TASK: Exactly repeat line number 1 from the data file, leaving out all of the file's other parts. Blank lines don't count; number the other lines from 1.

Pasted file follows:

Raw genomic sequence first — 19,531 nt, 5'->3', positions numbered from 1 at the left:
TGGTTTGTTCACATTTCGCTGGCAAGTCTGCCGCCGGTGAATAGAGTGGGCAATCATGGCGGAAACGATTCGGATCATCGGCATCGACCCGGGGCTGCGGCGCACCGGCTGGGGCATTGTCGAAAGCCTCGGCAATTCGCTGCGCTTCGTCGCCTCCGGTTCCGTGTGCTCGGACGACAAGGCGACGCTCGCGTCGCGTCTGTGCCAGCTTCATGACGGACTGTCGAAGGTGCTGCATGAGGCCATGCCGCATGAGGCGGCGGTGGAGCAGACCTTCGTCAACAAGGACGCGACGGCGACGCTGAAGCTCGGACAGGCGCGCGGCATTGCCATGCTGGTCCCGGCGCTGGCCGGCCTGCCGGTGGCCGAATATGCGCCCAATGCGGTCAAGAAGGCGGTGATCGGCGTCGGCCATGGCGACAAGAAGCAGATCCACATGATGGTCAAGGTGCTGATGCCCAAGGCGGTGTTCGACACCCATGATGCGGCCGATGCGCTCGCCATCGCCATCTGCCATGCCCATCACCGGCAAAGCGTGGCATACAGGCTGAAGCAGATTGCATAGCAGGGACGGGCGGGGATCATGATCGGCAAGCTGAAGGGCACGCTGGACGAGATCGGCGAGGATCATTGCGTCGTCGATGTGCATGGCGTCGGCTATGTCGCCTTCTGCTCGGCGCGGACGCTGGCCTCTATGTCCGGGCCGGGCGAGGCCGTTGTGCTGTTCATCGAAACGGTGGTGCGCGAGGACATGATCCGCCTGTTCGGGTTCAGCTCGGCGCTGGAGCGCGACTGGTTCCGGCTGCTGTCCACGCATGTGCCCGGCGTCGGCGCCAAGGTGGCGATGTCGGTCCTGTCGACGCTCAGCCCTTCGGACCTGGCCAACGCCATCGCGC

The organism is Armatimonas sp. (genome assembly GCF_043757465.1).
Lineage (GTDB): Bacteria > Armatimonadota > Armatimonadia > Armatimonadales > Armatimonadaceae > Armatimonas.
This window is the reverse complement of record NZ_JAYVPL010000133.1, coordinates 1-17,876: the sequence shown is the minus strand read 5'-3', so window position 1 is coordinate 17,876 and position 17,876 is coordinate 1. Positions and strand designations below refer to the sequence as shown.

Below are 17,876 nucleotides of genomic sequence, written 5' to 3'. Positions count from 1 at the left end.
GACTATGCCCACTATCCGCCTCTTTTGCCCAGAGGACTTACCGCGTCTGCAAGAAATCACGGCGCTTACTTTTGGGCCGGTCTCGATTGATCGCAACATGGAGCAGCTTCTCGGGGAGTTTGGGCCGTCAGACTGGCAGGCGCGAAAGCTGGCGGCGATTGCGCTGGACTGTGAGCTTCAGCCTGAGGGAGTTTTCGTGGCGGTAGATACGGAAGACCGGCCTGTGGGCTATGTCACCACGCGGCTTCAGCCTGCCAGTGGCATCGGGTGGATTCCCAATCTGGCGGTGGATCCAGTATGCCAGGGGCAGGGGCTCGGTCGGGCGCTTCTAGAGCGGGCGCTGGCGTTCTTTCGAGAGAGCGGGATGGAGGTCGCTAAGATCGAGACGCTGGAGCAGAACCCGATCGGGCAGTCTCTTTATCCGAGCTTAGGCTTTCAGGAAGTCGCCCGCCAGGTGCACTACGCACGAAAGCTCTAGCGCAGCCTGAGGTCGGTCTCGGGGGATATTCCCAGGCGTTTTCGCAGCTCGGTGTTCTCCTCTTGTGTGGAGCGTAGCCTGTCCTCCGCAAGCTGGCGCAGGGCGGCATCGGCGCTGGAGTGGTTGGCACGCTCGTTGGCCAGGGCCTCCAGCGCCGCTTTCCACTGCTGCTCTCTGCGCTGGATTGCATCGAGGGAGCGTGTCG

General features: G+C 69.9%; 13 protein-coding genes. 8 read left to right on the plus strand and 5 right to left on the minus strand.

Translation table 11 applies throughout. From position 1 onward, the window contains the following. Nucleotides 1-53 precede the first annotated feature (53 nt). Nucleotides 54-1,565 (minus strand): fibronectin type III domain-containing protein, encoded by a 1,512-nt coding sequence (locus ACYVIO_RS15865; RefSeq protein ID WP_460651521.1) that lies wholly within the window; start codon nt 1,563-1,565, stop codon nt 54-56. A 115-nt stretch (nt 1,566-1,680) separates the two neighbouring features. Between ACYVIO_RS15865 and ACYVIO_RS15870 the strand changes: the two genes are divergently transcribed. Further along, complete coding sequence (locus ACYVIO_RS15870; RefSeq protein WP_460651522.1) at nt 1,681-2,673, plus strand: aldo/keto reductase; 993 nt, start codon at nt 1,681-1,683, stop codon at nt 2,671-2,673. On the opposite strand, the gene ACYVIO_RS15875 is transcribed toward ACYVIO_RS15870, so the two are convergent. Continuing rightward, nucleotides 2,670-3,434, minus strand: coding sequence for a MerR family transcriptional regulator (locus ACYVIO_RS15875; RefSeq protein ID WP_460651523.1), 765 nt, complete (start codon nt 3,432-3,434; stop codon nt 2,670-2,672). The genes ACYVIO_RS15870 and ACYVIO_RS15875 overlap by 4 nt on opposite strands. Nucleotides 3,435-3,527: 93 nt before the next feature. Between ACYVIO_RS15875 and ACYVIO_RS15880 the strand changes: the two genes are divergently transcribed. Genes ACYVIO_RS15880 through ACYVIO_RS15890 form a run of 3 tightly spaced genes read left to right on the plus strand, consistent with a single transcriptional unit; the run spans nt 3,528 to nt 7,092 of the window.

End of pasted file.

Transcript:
Raw genomic sequence first — 19,531 nt, 5'->3', positions numbered from 1 at the left: